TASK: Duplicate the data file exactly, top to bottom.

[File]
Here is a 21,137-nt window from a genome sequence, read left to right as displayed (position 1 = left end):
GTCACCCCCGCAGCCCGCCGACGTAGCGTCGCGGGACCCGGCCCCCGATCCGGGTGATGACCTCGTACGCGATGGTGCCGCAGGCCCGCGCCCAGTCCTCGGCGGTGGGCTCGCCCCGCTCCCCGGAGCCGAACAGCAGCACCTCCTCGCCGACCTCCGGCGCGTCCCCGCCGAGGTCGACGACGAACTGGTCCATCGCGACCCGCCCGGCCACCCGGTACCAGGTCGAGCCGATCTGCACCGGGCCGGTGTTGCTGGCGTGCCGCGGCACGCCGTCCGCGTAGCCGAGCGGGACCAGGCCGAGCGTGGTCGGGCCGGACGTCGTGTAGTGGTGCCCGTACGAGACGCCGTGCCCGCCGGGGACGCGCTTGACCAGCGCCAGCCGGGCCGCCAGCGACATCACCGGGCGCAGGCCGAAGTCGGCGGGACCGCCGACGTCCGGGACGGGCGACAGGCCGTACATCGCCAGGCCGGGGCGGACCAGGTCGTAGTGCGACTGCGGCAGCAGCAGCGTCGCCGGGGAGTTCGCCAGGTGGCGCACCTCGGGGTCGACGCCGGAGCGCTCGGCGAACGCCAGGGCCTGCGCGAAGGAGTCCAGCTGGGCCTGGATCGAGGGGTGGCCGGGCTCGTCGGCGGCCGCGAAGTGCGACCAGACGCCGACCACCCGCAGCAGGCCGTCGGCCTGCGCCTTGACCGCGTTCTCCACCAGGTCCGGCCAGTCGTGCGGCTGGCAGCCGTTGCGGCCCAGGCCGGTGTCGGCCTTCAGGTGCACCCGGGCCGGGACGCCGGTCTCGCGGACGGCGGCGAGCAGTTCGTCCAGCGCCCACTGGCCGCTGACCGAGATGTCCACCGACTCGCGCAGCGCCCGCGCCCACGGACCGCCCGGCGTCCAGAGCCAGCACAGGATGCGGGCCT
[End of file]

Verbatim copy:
Here is a 21,137-nt window from a genome sequence, read left to right as displayed (position 1 = left end):
GTCACCCCCGCAGCCCGCCGACGTAGCGTCGCGGGACCCGGCCCCCGATCCGGGTGATGACCTCGTACGCGATGGTGCCGCAGGCCCGCGCCCAGTCCTCGGCGGTGGGCTCGCCCCGCTCCCCGGAGCCGAACAGCAGCACCTCCTCGCCGACCTCCGGCGCGTCCCCGCCGAGGTCGACGACGAACTGGTCCATCGCGACCCGCCCGGCCACCCGGTACCAGGTCGAGCCGATCTGCACCGGGCCGGTGTTGCTGGCGTGCCGCGGCACGCCGTCCGCGTAGCCGAGCGGGACCAGGCCGAGCGTGGTCGGGCCGGACGTCGTGTAGTGGTGCCCGTACGAGACGCCGTGCCCGCCGGGGACGCGCTTGACCAGCGCCAGCCGGGCCGCCAGCGACATCACCGGGCGCAGGCCGAAGTCGGCGGGACCGCCGACGTCCGGGACGGGCGACAGGCCGTACATCGCCAGGCCGGGGCGGACCAGGTCGTAGTGCGACTGCGGCAGCAGCAGCGTCGCCGGGGAGTTCGCCAGGTGGCGCACCTCGGGGTCGACGCCGGAGCGCTCGGCGAACGCCAGGGCCTGCGCGAAGGAGTCCAGCTGGGCCTGGATCGAGGGGTGGCCGGGCTCGTCGGCGGCCGCGAAGTGCGACCAGACGCCGACCACCCGCAGCAGGCCGTCGGCCTGCGCCTTGACCGCGTTCTCCACCAGGTCCGGCCAGTCGTGCGGCTGGCAGCCGTTGCGGCCCAGGCCGGTGTCGGCCTTCAGGTGCACCCGGGCCGGGACGCCGGTCTCGCGGACGGCGGCGAGCAGTTCGTCCAGCGCCCACTGGCCGCTGACCGAGATGTCCACCGACTCGCGCAGCGCCCGCGCCCACGGACCGCCCGGCGTCCAGAGCCAGCACAGGATGCGGGCCT